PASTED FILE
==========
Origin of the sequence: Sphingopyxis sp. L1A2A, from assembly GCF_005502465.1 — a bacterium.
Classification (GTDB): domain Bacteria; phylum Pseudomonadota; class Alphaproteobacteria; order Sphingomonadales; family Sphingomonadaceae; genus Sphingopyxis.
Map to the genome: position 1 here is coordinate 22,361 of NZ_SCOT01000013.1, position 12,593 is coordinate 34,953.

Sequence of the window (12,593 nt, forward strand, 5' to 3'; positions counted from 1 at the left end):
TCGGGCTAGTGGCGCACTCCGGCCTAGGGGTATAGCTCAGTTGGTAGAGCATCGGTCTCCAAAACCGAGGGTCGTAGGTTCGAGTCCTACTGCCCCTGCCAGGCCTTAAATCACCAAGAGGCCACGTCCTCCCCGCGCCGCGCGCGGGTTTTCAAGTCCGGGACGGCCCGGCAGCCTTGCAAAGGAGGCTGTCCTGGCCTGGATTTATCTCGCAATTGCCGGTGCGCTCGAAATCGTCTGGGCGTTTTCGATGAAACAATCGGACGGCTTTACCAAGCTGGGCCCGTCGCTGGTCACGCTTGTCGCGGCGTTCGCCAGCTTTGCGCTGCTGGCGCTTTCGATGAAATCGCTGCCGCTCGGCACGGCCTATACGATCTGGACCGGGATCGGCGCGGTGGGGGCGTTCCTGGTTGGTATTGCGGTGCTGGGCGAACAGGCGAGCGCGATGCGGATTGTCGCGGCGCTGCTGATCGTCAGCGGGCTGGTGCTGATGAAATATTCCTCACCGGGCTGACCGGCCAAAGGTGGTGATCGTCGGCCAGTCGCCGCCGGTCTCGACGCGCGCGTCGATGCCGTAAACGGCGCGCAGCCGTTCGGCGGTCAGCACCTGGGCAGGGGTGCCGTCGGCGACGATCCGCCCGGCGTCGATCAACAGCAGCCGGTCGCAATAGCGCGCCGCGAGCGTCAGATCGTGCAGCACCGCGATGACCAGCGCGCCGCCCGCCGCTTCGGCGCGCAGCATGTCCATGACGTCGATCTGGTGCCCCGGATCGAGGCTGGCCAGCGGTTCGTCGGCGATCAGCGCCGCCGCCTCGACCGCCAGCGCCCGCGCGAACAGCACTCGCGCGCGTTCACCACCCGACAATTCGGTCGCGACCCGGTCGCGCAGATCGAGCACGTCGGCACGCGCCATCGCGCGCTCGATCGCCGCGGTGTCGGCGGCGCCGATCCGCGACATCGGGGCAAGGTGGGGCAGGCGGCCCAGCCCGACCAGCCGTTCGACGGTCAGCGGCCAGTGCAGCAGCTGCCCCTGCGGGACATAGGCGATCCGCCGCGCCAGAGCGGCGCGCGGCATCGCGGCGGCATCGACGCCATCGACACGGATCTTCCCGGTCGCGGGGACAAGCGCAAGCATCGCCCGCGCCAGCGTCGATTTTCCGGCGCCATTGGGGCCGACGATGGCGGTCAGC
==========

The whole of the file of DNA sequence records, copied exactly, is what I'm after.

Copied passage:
Origin of the sequence: Sphingopyxis sp. L1A2A, from assembly GCF_005502465.1 — a bacterium.
Classification (GTDB): domain Bacteria; phylum Pseudomonadota; class Alphaproteobacteria; order Sphingomonadales; family Sphingomonadaceae; genus Sphingopyxis.
Map to the genome: position 1 here is coordinate 22,361 of NZ_SCOT01000013.1, position 12,593 is coordinate 34,953.

Sequence of the window (12,593 nt, forward strand, 5' to 3'; positions counted from 1 at the left end):
TCGGGCTAGTGGCGCACTCCGGCCTAGGGGTATAGCTCAGTTGGTAGAGCATCGGTCTCCAAAACCGAGGGTCGTAGGTTCGAGTCCTACTGCCCCTGCCAGGCCTTAAATCACCAAGAGGCCACGTCCTCCCCGCGCCGCGCGCGGGTTTTCAAGTCCGGGACGGCCCGGCAGCCTTGCAAAGGAGGCTGTCCTGGCCTGGATTTATCTCGCAATTGCCGGTGCGCTCGAAATCGTCTGGGCGTTTTCGATGAAACAATCGGACGGCTTTACCAAGCTGGGCCCGTCGCTGGTCACGCTTGTCGCGGCGTTCGCCAGCTTTGCGCTGCTGGCGCTTTCGATGAAATCGCTGCCGCTCGGCACGGCCTATACGATCTGGACCGGGATCGGCGCGGTGGGGGCGTTCCTGGTTGGTATTGCGGTGCTGGGCGAACAGGCGAGCGCGATGCGGATTGTCGCGGCGCTGCTGATCGTCAGCGGGCTGGTGCTGATGAAATATTCCTCACCGGGCTGACCGGCCAAAGGTGGTGATCGTCGGCCAGTCGCCGCCGGTCTCGACGCGCGCGTCGATGCCGTAAACGGCGCGCAGCCGTTCGGCGGTCAGCACCTGGGCAGGGGTGCCGTCGGCGACGATCCGCCCGGCGTCGATCAACAGCAGCCGGTCGCAATAGCGCGCCGCGAGCGTCAGATCGTGCAGCACCGCGATGACCAGCGCGCCGCCCGCCGCTTCGGCGCGCAGCATGTCCATGACGTCGATCTGGTGCCCCGGATCGAGGCTGGCCAGCGGTTCGTCGGCGATCAGCGCCGCCGCCTCGACCGCCAGCGCCCGCGCGAACAGCACTCGCGCGCGTTCACCACCCGACAATTCGGTCGCGACCCGGTCGCGCAGATCGAGCACGTCGGCACGCGCCATCGCGCGCTCGATCGCCGCGGTGTCGGCGGCGCCGATCCGCGACATCGGGGCAAGGTGGGGCAGGCGGCCCAGCCCGACCAGCCGTTCGACGGTCAGCGGCCAGTGCAGCAGCTGCCCCTGCGGGACATAGGCGATCCGCCGCGCCAGAGCGGCGCGCGGCATCGCGGCGGCATCGACGCCATCGACACGGATCTTCCCGGTCGCGGGGACAAGCGCAAGCATCGCCCGCGCCAGCGTCGATTTTCCGGCGCCATTGGGGCCGACGATGGCGGTCAGC